May 26, 2012

Best machine binding!

I love the look of a hand-stitched binding as the finish to a quilt, and I enjoy doing the stitching as a kind of final good-bye to a quilt, having this last chance to slowly pass the whole quilt through my hands.  Unfortunately, my love of hand-sewing eventually led to repetitive-motion injury to my right hand.  I can reduce the pain through exercises prescribed by a physical therapist, but I have also had to radically reduce the time I spend hand sewing. With the time limited, my priorities are appliqué and hand-quilting, with binding in 3rd place.  So, I've been on the search for a method of machine binding that is relatively easy to do, that doesn't stiffen the binding with too much thread, and that looks satisfactory to my eye.  I've finally came up with a method that combines elements from a few different sources.  I think this is it!  I'm giving a tutorial here, and then at the end, I've put links to the other methods I've tried--both to acknowledge and thank those I've learned from and to have them there as options for others who may prefer something else.

The photo at the top shows the binding both from the front (top of photo) and the back (below, the plain tan fabric).  The basic method is this:  the double-fold binding is sewn to the back of the quilt, flipped over, and then stitched down with a straight stitch, with top thread matching the binding fabric (here, rusty red) and bobbin thread matching the back (here, tan).  Here are further details:

Sew the double-fold binding onto the back of the quilt.  I cut the binding at 2-1/2" and then fold in half.  I sew the binding on using the width of my general purpose foot, which is between 1/4" and 3/8" (seems overly precise to call it 5/16).
When you get about 3/8" (or whatever your seam measures) from the corner, sew an angle to the corner of the quilt.  This is a new tip I just learned from Mary Beth Clark, who learned it from Wanda Hanson.  Thanks Wanda!  It really helps make the corner come to a nice point.
After you've sewn the binding on all around, press the binding out away from the back.

Then at each corner, fold the miter under and press in the line on the back side.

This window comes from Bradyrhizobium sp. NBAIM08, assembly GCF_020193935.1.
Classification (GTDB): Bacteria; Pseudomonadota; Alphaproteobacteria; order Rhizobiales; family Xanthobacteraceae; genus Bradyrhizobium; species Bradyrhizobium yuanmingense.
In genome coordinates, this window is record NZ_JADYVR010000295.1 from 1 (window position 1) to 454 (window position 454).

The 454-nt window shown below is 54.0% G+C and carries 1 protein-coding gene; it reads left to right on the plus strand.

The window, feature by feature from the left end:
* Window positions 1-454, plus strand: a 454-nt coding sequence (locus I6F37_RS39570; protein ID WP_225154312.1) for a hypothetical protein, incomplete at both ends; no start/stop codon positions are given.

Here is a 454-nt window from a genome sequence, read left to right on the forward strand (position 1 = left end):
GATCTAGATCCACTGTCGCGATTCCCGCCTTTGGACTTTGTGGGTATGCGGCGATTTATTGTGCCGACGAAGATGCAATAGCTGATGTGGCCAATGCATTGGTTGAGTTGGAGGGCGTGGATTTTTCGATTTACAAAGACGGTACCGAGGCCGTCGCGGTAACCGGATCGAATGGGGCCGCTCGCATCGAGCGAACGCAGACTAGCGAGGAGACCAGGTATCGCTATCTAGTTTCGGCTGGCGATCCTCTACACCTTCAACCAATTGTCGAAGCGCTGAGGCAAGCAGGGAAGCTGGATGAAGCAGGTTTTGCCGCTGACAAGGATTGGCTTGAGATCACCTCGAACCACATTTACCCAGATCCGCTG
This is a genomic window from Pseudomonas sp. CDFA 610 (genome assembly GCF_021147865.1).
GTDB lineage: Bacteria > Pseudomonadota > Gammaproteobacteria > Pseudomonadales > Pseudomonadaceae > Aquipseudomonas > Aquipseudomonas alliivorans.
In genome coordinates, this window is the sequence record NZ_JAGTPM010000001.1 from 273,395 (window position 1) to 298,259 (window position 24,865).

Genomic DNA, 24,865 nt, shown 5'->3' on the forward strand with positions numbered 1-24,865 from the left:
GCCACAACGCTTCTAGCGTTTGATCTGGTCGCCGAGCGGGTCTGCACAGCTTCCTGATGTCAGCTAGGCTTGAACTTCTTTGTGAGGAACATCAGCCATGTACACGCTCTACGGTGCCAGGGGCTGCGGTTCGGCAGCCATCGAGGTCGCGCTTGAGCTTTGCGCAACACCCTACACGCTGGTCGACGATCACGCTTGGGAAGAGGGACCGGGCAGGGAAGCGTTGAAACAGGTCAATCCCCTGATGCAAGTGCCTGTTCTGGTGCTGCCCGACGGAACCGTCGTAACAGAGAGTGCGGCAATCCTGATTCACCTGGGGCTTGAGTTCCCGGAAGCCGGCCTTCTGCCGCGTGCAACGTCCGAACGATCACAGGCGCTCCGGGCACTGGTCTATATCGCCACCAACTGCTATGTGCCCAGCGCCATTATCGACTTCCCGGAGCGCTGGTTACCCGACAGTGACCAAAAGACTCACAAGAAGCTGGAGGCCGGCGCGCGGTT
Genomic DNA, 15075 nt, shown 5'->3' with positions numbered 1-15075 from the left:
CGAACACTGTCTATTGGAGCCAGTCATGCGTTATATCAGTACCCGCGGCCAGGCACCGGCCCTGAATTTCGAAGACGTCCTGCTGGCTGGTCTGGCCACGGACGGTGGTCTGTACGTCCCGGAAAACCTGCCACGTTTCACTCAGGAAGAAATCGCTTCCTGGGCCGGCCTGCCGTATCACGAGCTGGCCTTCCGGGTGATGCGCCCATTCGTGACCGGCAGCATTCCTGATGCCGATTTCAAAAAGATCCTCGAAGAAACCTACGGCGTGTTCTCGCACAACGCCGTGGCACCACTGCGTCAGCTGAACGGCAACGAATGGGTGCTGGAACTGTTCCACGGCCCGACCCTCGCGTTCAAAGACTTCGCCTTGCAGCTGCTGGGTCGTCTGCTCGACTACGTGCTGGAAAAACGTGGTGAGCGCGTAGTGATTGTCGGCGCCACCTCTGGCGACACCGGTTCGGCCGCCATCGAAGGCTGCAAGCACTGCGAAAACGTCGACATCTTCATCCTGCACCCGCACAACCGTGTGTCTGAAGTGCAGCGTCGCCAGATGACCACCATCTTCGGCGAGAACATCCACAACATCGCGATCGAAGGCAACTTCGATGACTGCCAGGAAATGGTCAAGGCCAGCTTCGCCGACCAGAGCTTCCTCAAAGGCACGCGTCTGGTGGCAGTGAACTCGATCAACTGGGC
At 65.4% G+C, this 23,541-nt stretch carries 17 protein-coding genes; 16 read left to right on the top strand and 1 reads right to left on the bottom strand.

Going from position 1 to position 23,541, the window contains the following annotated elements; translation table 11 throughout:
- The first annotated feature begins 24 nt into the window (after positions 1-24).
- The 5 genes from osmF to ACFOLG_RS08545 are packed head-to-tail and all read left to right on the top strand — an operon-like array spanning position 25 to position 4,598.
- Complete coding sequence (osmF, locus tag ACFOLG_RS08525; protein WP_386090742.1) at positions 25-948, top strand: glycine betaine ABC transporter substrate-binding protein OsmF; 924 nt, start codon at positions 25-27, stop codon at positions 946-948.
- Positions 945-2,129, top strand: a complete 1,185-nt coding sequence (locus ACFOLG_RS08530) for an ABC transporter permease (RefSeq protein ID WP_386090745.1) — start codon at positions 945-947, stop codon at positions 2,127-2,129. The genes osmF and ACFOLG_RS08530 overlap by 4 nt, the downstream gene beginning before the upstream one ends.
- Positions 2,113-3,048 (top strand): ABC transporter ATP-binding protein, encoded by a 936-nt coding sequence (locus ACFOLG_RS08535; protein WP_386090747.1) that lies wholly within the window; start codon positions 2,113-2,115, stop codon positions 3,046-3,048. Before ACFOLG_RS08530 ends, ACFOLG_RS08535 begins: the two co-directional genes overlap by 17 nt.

Pull the binding around to the front (teal fabric is the front), and stitch down with a straight stitch.  Choose a top thread that blends with the binding and a bottom thread that blends with the fabric on the back.
Stitch quite close to the edge.  This will insure that the stitching on the back side falls in the backing, not on the binding itself.  You'll probably be able to feel with your finger as you sew that the stitching line is over the small hump of the binding on the back.
This photo (like the one at the top of the post) compares the resulting stitching on the back with that on the front.  Choosing different threads to match binding and backing is key.  It's a little trickier to keep the bottom thread off the binding when turning the mitered corner on the machine.  Three of my corners looked like this, a little off on the back (double-click on the photo for a closer view):

 But one of the corners was great on the back!  I think with more practice, I'll be able to do better on the corners.

A detail about beginning and ending the top-stitching:  I didn't want this spot visible, so I left long threads at the beginning and ending, and buried them in the quilt with a needle.  See below for links to tutorials on how to sink the threads.

As long as we're looking at this table runner, here's a view of the quilting stitch, a sashiko-style pattern I recently saw in the NQA quarterly (Mary DeRay, "Mocha Latte," The Quilting Quarterly, Spring 2012, pp. 36-37).  It's a really nice, simple stitch for a vertical space, and easily changeable in size along the wedge.